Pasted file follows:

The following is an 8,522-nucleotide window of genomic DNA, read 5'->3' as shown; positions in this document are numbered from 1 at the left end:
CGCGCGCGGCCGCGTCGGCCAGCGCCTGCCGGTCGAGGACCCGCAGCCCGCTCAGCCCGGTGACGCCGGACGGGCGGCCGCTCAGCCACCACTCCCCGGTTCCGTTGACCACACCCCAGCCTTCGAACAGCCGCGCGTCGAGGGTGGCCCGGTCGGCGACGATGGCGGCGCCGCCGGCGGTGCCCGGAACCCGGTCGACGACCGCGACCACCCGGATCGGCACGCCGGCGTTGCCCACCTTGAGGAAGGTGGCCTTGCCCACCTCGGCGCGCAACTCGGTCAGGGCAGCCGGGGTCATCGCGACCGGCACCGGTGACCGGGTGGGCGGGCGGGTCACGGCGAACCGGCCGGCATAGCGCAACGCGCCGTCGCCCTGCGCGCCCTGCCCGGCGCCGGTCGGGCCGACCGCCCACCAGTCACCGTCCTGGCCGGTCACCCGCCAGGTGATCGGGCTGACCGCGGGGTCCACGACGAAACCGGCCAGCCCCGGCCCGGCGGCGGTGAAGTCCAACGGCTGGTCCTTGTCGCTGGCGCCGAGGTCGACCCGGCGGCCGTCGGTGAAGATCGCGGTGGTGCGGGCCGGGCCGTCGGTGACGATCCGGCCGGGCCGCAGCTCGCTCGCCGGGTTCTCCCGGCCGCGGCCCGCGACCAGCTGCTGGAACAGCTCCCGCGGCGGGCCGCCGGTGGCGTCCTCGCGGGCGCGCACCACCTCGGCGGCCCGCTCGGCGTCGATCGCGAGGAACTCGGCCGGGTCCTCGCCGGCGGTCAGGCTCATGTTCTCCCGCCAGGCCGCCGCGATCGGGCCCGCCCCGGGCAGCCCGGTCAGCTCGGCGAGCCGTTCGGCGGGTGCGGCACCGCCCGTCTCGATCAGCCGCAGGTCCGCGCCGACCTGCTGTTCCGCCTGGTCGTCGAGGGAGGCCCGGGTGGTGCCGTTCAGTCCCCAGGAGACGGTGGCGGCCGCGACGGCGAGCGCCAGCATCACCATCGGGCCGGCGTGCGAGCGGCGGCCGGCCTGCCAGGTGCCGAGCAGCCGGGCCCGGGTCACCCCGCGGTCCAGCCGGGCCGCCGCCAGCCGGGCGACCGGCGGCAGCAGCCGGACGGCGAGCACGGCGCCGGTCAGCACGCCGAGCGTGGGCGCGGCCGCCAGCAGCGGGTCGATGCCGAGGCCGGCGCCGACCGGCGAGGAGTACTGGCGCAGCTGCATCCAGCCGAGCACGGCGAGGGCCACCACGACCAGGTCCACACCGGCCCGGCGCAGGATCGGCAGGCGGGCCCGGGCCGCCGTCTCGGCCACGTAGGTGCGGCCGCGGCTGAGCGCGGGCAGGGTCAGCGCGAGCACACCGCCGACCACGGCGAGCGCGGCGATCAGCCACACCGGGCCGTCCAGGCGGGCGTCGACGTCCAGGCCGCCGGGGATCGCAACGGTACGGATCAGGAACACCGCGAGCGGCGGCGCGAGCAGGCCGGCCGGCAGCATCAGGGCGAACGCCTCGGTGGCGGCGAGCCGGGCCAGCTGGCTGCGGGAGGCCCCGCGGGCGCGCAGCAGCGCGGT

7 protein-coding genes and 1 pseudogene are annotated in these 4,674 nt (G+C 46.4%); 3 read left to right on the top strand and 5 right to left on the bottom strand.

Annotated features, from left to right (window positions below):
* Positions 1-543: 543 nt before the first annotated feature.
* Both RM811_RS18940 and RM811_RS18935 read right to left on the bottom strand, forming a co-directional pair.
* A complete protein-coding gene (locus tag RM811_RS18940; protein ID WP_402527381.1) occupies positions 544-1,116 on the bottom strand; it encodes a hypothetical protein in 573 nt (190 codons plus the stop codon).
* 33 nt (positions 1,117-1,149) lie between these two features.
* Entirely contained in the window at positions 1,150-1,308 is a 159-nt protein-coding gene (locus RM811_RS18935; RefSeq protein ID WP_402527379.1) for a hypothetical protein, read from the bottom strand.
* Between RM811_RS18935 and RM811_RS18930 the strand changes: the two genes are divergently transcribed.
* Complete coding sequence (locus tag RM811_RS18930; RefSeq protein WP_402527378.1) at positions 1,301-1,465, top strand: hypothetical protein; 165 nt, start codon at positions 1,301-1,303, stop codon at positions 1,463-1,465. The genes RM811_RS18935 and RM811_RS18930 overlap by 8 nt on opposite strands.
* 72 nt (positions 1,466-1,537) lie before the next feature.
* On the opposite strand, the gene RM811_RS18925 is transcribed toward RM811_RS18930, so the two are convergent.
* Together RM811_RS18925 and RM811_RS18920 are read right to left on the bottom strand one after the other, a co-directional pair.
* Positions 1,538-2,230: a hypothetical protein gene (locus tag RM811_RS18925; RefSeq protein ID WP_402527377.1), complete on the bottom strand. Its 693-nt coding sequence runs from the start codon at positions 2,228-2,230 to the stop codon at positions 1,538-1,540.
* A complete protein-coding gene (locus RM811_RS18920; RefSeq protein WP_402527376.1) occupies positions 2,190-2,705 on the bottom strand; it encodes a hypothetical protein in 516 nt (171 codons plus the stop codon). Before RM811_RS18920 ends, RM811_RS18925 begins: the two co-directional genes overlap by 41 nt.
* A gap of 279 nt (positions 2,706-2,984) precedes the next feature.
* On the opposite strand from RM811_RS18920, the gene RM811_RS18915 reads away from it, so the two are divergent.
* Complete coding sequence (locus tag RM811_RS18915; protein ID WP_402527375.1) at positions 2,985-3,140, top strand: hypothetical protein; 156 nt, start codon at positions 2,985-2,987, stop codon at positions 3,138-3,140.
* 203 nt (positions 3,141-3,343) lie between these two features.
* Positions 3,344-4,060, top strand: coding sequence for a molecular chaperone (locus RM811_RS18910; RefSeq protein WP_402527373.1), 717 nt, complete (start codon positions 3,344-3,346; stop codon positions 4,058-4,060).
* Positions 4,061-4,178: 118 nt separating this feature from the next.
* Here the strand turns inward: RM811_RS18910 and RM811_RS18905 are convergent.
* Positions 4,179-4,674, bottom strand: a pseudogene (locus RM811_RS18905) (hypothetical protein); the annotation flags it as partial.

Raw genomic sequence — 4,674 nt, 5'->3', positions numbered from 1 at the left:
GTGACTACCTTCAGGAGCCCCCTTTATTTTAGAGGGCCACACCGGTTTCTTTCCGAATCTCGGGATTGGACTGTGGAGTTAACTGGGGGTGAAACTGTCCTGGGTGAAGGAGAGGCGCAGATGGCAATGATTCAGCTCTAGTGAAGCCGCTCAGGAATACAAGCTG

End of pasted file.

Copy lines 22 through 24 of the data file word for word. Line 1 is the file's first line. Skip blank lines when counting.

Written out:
* Positions 4,061-4,178: 118 nt separating this feature from the next.
* Here the strand turns inward: RM811_RS18910 and RM811_RS18905 are convergent.
* Positions 4,179-4,674, bottom strand: a pseudogene (locus RM811_RS18905) (hypothetical protein); the annotation flags it as partial.